The kidnapping of Mark Hammond's son leads him on a journey through London as he does jobs from the kidnapper, Charlie Jolson, criminal empire. Meanwhile, DC Frank Carter searches through the empire for answers.

Director:

Reviews
1 nomination. See more awards »
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Cast

Cast overview, first billed only:
Don Kembry ...
Mark Hammond (voice)
...
Charlie Jolson (voice) (as Ricky Hards)
Joe Rice ...
DC Frank Carter (voice)
Anna Edwards ...
Yasmin (voice)
Michael Preston ...
Harry 'The Hat' (voice)
Dave Golds ...
Jake Jolson (voice)
Paul Burfoot ...
Eyebrows (voice)
Mick Oliver ...
DCI Clive McCormack (voice)
Jim Darrah ...
Grievous (voice)
Elwin 'Chopper' David ...
Jamahl (voice)
Russell Levy ...
Nick Collins (voice)
Paul Swaby ...
Liam (voice)
Vic Robinson ...
DI Joe Fielding (voice)
Wai Tsang ...
Bobby Lee (voice)
Chee Kin Chan ...
Fu Shan Chu (voice)
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Storyline

The kidnapping of Mark Hammond's son leads him on a journey through London as he does jobs from the kidnapper, Charlie Jolson, criminal empire. Meanwhile, DC Frank Carter searches through the empire for answers.

Plot Summary | Add Synopsis

Genres:

Action | Crime | Thriller

Certificate:

M | See all certifications »

Parents Guide:

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Details

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Country:

Language:

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Release Date:

21 January 2003 (USA)  »

Also Known As:

Getaway 1  »

Filming Locations:

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Company Credits

Production Co:

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Technical Specs

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Did You Know?

Trivia

Cost in excess of £5,000,000 (GBP) to make. See more »

Goofs

The police in London do not carry Guns except for armed police squads. See more »

Quotes

[Jolson tells Collins about capturing Hammond and invites him to the Sol Vita for the showdown]
Nick Collins: Mark Hammond? You bet your fucking balls I would!
Charlie Jolson: That's the fuckin' spirit.
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Crazy Credits

The end credits scroll over images of the cast, including Ricky Hards (Charlie), Don Kembry (Mark), Joe Rice (Frank), Anna Edwards (Yasmin), Michael Preston (Harry) and Dave Golds (Jake). See more »

Connections

References The World Is Not Enough (1999) See more »

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User Reviews

Not so much a game as much as it is an "interactive movie" and on that level, it works.
16 March 2004 | by (San Antonio, TX) – See all my reviews

"The Getaway" is not a video game version of the Sam Peckinpah heist flick or even of the Walter Hill remake. It's a British gangster movie in the vein of Guy Ritchie's "Lock, Stock and Two Smoking Barrels". Or is it a video game? It certainly seems like a movie, but it's not.

For years, game developers have been wanting to create a so-called "interactive movie". A product with the look and feel of a motion picture, but one where the viewer is totally in control of. For the most part, they've failed miserably, as is the case of the horrible FMV titles from the Sega CD days.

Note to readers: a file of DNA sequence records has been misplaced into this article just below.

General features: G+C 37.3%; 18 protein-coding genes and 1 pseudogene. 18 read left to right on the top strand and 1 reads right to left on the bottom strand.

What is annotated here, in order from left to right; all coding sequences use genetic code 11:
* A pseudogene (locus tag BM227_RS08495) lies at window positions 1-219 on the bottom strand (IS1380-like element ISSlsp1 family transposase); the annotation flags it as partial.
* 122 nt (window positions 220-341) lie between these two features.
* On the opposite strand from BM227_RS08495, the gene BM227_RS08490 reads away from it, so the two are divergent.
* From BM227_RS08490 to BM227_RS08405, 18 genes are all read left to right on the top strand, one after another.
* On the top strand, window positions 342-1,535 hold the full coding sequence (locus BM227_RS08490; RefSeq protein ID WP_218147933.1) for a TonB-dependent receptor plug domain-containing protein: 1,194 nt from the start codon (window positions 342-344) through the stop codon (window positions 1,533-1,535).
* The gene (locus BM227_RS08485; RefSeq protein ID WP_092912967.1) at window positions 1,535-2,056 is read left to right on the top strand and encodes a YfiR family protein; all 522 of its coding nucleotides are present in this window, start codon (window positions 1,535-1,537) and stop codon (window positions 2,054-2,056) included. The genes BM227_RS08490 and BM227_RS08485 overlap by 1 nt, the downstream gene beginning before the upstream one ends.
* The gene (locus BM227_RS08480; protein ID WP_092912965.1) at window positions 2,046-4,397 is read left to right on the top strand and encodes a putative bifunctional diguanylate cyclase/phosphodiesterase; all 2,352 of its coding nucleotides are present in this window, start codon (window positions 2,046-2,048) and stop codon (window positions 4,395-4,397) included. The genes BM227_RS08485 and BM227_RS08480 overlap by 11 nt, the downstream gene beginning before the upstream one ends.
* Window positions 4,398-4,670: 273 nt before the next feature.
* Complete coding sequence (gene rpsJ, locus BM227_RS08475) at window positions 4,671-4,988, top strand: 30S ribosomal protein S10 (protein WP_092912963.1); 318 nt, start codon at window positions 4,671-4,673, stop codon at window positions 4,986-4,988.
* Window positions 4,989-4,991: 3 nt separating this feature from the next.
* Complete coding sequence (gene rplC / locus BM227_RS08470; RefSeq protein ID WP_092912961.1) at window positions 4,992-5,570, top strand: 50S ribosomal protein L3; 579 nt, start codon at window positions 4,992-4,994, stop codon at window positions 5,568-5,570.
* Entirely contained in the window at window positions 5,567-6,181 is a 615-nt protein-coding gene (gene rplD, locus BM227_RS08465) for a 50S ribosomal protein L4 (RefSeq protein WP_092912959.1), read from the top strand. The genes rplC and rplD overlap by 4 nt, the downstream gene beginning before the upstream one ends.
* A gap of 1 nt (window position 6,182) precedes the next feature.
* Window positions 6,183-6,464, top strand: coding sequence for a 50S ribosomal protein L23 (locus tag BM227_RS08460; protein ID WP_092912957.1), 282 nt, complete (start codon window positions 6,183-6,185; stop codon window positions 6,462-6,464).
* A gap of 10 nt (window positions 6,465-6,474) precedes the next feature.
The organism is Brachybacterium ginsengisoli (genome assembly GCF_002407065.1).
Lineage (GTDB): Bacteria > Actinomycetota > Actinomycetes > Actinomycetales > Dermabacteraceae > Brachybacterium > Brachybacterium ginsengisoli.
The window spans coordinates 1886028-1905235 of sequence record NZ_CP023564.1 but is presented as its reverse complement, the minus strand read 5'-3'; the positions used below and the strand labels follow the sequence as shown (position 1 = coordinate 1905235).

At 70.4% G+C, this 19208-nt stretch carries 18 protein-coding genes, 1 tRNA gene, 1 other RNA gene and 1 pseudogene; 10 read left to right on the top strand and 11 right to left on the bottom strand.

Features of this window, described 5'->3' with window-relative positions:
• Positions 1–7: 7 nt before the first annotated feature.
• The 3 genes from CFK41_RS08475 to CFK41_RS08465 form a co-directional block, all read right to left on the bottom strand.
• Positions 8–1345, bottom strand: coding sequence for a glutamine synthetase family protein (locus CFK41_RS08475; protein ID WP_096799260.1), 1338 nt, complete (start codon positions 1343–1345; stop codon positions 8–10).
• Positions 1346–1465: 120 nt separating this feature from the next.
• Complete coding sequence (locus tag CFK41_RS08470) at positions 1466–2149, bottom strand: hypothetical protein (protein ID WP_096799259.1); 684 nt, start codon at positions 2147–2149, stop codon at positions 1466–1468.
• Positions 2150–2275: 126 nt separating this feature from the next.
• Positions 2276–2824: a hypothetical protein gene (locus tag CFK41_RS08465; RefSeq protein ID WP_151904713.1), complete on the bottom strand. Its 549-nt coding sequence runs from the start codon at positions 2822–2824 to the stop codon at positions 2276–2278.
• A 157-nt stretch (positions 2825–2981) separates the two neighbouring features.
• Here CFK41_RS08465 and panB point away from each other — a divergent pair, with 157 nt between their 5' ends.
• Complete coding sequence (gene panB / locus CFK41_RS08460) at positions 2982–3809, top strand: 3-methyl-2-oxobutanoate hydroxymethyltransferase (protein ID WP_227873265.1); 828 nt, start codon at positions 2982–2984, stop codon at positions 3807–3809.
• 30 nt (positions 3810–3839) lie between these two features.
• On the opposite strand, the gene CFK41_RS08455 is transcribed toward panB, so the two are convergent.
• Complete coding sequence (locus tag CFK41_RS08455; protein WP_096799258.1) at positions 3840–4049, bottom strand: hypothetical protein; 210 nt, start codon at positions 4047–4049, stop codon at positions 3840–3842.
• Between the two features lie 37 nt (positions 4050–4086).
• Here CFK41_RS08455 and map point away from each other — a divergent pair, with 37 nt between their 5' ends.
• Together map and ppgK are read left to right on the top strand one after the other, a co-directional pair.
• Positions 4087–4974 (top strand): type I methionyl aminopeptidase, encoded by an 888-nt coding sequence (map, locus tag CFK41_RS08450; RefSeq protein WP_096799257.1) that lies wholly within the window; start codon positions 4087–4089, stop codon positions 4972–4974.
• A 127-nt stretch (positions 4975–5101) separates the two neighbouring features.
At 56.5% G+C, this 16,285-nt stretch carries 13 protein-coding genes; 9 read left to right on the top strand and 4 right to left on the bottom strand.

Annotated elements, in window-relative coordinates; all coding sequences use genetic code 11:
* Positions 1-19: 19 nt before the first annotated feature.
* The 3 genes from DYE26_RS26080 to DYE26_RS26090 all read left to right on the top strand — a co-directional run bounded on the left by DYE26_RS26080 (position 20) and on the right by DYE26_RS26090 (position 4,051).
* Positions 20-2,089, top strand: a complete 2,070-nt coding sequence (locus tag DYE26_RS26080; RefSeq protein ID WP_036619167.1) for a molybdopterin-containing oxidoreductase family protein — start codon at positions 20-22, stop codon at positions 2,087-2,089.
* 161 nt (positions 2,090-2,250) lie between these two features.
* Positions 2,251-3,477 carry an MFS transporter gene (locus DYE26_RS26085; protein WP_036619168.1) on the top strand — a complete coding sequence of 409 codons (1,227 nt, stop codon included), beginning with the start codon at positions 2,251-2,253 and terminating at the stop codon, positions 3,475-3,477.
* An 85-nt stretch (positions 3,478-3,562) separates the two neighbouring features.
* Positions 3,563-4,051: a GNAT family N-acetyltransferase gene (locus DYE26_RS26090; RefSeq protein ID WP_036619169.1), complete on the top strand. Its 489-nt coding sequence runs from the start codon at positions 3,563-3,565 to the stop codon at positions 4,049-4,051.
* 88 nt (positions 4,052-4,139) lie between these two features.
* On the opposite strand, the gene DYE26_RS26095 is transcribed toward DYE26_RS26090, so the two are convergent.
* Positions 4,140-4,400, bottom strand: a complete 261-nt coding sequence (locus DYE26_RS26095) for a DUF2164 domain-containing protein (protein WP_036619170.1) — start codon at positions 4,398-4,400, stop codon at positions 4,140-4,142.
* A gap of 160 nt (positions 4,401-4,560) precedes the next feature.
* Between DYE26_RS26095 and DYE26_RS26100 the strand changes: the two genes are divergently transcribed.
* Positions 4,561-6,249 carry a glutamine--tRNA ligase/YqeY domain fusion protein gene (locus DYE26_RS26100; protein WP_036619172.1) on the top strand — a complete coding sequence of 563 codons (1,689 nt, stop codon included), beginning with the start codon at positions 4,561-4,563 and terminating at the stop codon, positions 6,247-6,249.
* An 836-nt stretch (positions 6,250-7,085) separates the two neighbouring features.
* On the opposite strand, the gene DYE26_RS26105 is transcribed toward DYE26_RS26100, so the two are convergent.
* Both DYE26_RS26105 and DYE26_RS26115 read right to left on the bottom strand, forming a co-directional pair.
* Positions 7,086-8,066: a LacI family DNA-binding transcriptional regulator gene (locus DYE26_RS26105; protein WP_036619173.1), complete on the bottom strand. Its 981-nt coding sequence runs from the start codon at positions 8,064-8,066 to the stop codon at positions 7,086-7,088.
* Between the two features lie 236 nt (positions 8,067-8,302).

However, most recently, programmers have come close to such a thing, just play "Max Payne" and you'll realize how much game makers have evolved the concept. Still, I've never played one such as "The Getaway", a gritty, in-your-face gangster opus with characters that use the "F" word so many times that you would think Quentin Tarantino had something to with the script.

In fact, like Tarantino's "Pulp Fiction", the story of "The Getaway" is structured in a very nonlinear way. The two central characters, an ex-gangster who's been pulled back into the "life" and a rogue cop share the spotlight in telling the tale from their own different perspective.

It's us, the players, who could use some help controlling these characters in putting them to good use. As great as the "movie" is, it's the game's controls that need to be polished. Moving these two characters around is, for the most part, a chore. In the name of "realism", the makers have decided to get rid of the usual standard for video games.

There are no health bars (you look tired as you get shot), no maps of the city (London) you constantly drive in or even direction indicators (you have to rely on your turn signals). This is a bold move on part of the makers, because we gamers love games because of the very reason that they get us away from realism. We don't really care for realism in video games. At least the way it's played out in this product. It makes for a very frustrating game expierence.

The reason the "Grand Theft Auto" games are so fun and addicting is the way it constantly relys on a "virtual" world. "The Getaway" is the opposite, I know most players will look at this as a "Grand Theft Auto" ripoff, but it's far from the truth. "GTA" is a parody of recent American gangster pictures, "The Getaway" is a dark, unnerving action game that isn't comical in any way. Its a step in the right direction in bringing the "interactive movie" to life. In that way, it works, but there still is room for improvement.

I'd give it *** out of **** (Good)


3 of 3 people found this review helpful.  Was this review helpful to you?

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